I got an e-mail yesterday from the JET program notifying me of my acceptance onto the program.
For those who don’t know, the JET (Japan Exchange and Teaching) program is a very competitive program that sends foreigners from over twenty countries to Japan for a one-year contract teaching English. It’s an initiative run by the Japanese government itself, and is not only the most well-known, but also the most competitive. And I got in.
I’m still kind of in shock about this because I thought this day would never come. I applied last year for the JET program but was rejected at the first stage of screening – the paper application phase. For a week or so, I became a shut-in, and then, when I applied to Interac (another program similar to JET, but a for-profit one rather than a government initiative) later that year and was also rejected, I became severely depressed and thought I’d never get to go to Japan. I even started to think that maybe my entire college degree was just a big waste of money – I had majored in Japanese in college, but found myself wondering why I had done that if I wasn’t ever going to get to use what I had learned.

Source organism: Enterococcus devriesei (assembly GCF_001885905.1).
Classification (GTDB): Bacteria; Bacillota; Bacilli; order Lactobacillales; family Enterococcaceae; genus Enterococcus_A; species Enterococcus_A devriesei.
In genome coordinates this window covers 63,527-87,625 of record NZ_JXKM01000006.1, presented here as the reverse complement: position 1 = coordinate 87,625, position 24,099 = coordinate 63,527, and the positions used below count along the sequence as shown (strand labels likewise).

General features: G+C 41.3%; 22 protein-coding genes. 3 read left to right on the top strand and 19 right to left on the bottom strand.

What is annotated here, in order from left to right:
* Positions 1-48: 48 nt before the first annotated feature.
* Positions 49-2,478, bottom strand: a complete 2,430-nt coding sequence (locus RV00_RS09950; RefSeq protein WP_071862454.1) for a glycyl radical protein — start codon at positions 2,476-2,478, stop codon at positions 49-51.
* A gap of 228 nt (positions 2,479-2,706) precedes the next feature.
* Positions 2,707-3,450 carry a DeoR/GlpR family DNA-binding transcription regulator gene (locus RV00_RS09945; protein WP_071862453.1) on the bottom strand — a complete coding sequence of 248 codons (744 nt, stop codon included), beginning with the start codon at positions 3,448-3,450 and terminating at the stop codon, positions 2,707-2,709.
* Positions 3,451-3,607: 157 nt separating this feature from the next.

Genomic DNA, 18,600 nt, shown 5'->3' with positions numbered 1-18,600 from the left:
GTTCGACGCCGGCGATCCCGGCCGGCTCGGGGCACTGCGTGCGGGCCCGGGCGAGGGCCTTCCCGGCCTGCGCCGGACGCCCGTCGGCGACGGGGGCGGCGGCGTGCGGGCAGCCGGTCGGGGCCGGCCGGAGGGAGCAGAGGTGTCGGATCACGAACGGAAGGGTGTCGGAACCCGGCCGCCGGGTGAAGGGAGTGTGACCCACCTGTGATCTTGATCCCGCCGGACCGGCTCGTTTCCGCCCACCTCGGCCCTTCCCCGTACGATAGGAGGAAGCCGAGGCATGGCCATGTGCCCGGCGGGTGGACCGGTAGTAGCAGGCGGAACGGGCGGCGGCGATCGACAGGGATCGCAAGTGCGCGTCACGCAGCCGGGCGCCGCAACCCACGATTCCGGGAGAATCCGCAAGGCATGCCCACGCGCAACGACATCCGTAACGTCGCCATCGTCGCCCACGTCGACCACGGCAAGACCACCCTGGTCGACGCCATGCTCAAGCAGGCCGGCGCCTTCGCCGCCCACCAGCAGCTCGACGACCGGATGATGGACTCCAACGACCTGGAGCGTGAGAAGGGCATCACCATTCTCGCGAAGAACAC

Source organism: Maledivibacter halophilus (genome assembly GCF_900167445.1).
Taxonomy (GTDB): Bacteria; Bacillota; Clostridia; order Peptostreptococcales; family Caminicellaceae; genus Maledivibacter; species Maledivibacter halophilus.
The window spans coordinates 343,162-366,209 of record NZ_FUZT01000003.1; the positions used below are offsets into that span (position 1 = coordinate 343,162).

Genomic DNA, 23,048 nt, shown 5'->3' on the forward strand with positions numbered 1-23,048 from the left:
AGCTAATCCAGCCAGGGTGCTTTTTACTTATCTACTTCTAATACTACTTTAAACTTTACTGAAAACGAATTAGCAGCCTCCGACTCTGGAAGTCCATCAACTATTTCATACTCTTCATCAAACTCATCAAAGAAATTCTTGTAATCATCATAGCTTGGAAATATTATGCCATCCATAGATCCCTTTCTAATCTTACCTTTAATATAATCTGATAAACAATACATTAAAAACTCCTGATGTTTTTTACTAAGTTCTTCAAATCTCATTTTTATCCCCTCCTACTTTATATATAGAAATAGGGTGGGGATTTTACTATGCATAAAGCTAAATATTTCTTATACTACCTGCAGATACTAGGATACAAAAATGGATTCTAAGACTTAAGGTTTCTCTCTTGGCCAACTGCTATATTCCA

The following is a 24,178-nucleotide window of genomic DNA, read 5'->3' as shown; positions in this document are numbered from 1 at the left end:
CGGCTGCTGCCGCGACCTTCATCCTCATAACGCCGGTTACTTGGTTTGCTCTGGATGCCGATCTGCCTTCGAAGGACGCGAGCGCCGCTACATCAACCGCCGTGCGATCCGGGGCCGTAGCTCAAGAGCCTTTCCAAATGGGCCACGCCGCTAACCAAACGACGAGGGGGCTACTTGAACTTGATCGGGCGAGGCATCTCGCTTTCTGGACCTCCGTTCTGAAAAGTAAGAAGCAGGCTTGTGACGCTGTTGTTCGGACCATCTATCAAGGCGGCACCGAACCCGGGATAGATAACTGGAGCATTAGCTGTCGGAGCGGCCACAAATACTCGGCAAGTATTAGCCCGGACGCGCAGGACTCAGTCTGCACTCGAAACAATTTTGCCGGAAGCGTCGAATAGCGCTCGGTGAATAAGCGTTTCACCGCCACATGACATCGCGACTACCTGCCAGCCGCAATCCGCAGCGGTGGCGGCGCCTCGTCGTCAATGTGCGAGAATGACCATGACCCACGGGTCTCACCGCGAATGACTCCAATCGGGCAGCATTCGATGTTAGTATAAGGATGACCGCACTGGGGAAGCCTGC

But now I have been accepted onto JET. And now my life will get even crazier, what with all the documents and things I’ll need to submit to get my visa, and then packing, and everything else… So I thought I would maybe start a series of posts on my blog specifically related to the JET program, including my preparations, thoughts before leaving, and then during my time in Japan, so that I’ll have a written record and can look back and reflect on it.
My first step after getting this e-mail is submitting more documents – accepting my offer of employment, submitting a background check through the FBI, and getting a doctor’s appointment scheduled – JET won’t let me leave for Japan until they know my GP has approved it. Basically, I just need to get a checkup and make sure I don’t have some kind of incurable disease or something that would make it impossible for me to fulfill a one-year contract, get my doctor to sign the Certificate of Health (which is basically a fancier version of a permission slip) and submit that.
I still don’t know where in Japan I’m going to be sent, or what grade level(s) I’m going to teach. I don’t find that out until sometime in May. But for starters, the San Francisco JETs are having a get-together this weekend, and I might end up going to that.
My official departure date is July 29, so there’s still about four months until I leave. For the next four months, in addition to my regular posts about my reading challenge, I’ll occasionally be making posts about my preparations for JET and my thoughts and feelings as I get read to move to and live in a foreign country for the first time in my life. Wish me luck! 乙女